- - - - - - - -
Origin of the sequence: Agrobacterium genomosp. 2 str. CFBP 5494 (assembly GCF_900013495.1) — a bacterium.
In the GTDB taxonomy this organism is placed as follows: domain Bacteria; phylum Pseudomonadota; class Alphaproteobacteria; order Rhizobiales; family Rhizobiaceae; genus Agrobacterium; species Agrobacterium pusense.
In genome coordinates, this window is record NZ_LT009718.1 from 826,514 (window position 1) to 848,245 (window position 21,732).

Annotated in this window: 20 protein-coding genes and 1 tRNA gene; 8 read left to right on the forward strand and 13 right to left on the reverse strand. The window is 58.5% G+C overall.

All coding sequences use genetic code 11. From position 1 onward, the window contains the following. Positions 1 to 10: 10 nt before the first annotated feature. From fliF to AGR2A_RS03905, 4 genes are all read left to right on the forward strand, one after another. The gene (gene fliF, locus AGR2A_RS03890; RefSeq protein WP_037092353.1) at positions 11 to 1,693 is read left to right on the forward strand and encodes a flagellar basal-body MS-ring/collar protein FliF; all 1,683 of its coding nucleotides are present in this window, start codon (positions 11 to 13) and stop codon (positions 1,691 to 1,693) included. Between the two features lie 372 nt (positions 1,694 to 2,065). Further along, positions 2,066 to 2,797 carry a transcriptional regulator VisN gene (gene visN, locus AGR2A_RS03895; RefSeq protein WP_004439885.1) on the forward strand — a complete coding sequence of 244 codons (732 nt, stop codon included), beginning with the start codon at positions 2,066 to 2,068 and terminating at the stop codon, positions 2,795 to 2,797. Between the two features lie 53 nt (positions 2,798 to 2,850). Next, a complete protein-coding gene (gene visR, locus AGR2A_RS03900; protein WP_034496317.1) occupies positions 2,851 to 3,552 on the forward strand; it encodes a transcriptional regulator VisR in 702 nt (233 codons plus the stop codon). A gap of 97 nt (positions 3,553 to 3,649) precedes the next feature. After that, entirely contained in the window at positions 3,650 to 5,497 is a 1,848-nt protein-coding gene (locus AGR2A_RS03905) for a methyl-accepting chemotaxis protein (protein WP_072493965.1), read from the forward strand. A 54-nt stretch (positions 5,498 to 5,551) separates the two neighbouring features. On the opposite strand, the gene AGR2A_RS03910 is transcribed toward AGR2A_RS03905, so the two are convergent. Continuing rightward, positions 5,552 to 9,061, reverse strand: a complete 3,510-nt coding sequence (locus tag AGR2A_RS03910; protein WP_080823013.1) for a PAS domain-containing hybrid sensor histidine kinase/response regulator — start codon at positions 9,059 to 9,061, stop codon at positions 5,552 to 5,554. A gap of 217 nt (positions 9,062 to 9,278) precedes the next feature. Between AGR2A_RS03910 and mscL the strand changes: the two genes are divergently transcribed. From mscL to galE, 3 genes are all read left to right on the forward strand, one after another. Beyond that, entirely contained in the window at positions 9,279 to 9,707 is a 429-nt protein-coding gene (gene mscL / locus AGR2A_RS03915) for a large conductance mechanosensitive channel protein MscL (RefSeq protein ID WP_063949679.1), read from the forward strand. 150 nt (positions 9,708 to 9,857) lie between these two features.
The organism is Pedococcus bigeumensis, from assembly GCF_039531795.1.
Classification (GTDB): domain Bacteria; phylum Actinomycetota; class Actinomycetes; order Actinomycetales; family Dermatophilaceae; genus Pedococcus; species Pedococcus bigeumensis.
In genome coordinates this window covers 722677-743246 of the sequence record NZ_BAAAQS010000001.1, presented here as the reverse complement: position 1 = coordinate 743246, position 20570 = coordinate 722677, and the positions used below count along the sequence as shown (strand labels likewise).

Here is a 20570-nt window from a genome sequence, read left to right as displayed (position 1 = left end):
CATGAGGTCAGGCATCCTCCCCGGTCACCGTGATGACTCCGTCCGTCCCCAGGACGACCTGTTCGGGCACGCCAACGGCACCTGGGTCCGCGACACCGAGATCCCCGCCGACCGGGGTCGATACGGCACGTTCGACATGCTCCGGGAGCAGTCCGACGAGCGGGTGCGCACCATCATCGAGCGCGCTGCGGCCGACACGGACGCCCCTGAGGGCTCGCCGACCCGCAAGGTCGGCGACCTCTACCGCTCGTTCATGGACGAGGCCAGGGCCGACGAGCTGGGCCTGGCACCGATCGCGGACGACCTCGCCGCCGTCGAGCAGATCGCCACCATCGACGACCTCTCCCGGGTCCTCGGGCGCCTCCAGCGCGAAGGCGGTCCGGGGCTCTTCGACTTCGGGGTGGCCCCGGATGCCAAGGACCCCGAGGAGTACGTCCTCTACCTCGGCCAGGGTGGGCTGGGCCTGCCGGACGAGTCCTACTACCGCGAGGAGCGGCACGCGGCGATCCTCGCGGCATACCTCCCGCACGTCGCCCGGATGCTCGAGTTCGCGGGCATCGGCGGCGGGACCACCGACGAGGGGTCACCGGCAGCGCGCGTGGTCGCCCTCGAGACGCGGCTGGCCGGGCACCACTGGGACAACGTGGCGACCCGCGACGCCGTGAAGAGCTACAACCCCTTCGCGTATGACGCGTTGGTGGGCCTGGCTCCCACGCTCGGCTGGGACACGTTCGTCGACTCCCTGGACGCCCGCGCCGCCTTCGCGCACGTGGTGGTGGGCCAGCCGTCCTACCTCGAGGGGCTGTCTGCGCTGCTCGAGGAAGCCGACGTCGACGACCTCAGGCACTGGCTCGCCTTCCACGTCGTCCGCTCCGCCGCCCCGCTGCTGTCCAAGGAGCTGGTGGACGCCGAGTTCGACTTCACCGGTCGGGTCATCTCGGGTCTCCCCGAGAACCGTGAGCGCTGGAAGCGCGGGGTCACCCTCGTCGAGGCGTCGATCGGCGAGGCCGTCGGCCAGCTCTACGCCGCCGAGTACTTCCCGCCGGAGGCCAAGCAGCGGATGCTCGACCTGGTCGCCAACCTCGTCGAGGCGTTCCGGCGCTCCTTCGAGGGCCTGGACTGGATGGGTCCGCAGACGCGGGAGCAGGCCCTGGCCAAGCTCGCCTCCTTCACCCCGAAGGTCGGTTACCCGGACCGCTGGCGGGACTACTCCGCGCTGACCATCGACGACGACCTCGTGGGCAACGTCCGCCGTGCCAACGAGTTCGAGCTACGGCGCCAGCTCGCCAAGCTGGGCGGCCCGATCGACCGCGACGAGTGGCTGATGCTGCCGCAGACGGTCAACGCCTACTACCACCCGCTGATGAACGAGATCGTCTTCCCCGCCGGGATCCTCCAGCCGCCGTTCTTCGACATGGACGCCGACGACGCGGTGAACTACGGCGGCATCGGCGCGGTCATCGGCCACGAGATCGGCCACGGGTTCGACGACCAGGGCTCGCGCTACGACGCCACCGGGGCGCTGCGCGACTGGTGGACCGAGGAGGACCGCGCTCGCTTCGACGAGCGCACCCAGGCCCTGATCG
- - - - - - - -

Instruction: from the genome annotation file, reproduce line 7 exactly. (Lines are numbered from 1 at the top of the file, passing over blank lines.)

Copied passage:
Classification (GTDB): domain Bacteria; phylum Actinomycetota; class Actinomycetes; order Actinomycetales; family Dermatophilaceae; genus Pedococcus; species Pedococcus bigeumensis.